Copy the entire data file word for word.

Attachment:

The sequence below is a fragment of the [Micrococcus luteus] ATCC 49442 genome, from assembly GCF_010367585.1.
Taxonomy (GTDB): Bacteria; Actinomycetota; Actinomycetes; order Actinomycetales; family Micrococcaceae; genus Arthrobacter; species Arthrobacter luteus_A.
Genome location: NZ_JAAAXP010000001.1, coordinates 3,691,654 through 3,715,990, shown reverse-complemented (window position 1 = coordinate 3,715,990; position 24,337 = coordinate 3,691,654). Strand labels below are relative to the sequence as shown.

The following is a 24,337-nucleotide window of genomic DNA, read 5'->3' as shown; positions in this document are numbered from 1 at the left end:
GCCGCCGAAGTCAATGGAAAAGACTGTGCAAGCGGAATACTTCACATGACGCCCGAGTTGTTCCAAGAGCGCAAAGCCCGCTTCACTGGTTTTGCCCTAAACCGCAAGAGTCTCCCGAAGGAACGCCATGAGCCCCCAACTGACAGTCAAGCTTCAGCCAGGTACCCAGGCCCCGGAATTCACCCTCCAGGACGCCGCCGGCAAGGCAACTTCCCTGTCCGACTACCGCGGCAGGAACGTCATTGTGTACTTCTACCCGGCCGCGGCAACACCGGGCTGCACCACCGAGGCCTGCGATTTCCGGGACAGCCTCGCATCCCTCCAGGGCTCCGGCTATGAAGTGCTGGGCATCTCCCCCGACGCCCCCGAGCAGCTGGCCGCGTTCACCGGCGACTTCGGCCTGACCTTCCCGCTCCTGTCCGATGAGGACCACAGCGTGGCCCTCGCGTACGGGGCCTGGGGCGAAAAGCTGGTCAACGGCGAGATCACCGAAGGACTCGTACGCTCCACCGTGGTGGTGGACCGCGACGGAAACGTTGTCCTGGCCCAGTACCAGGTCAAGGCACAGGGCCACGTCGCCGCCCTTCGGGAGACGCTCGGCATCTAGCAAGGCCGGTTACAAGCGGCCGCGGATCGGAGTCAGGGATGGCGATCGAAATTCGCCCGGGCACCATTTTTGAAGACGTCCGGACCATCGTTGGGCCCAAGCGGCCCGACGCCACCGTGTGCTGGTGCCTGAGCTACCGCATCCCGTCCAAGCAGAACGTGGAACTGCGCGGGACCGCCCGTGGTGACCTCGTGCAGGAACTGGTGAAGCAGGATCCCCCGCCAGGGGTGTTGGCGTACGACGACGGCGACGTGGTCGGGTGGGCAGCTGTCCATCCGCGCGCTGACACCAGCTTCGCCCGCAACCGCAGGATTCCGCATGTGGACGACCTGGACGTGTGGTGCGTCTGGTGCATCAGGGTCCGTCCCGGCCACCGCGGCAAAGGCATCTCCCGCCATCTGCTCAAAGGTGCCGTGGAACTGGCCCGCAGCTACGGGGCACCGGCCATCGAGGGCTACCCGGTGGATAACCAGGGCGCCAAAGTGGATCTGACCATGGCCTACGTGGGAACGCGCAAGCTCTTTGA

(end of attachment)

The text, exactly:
The sequence below is a fragment of the [Micrococcus luteus] ATCC 49442 genome, from assembly GCF_010367585.1.
Taxonomy (GTDB): Bacteria; Actinomycetota; Actinomycetes; order Actinomycetales; family Micrococcaceae; genus Arthrobacter; species Arthrobacter luteus_A.
Genome location: NZ_JAAAXP010000001.1, coordinates 3,691,654 through 3,715,990, shown reverse-complemented (window position 1 = coordinate 3,715,990; position 24,337 = coordinate 3,691,654). Strand labels below are relative to the sequence as shown.

The following is a 24,337-nucleotide window of genomic DNA, read 5'->3' as shown; positions in this document are numbered from 1 at the left end:
GCCGCCGAAGTCAATGGAAAAGACTGTGCAAGCGGAATACTTCACATGACGCCCGAGTTGTTCCAAGAGCGCAAAGCCCGCTTCACTGGTTTTGCCCTAAACCGCAAGAGTCTCCCGAAGGAACGCCATGAGCCCCCAACTGACAGTCAAGCTTCAGCCAGGTACCCAGGCCCCGGAATTCACCCTCCAGGACGCCGCCGGCAAGGCAACTTCCCTGTCCGACTACCGCGGCAGGAACGTCATTGTGTACTTCTACCCGGCCGCGGCAACACCGGGCTGCACCACCGAGGCCTGCGATTTCCGGGACAGCCTCGCATCCCTCCAGGGCTCCGGCTATGAAGTGCTGGGCATCTCCCCCGACGCCCCCGAGCAGCTGGCCGCGTTCACCGGCGACTTCGGCCTGACCTTCCCGCTCCTGTCCGATGAGGACCACAGCGTGGCCCTCGCGTACGGGGCCTGGGGCGAAAAGCTGGTCAACGGCGAGATCACCGAAGGACTCGTACGCTCCACCGTGGTGGTGGACCGCGACGGAAACGTTGTCCTGGCCCAGTACCAGGTCAAGGCACAGGGCCACGTCGCCGCCCTTCGGGAGACGCTCGGCATCTAGCAAGGCCGGTTACAAGCGGCCGCGGATCGGAGTCAGGGATGGCGATCGAAATTCGCCCGGGCACCATTTTTGAAGACGTCCGGACCATCGTTGGGCCCAAGCGGCCCGACGCCACCGTGTGCTGGTGCCTGAGCTACCGCATCCCGTCCAAGCAGAACGTGGAACTGCGCGGGACCGCCCGTGGTGACCTCGTGCAGGAACTGGTGAAGCAGGATCCCCCGCCAGGGGTGTTGGCGTACGACGACGGCGACGTGGTCGGGTGGGCAGCTGTCCATCCGCGCGCTGACACCAGCTTCGCCCGCAACCGCAGGATTCCGCATGTGGACGACCTGGACGTGTGGTGCGTCTGGTGCATCAGGGTCCGTCCCGGCCACCGCGGCAAAGGCATCTCCCGCCATCTGCTCAAAGGTGCCGTGGAACTGGCCCGCAGCTACGGGGCACCGGCCATCGAGGGCTACCCGGTGGATAACCAGGGCGCCAAAGTGGATCTGACCATGGCCTACGTGGGAACGCGCAAGCTCTTTGA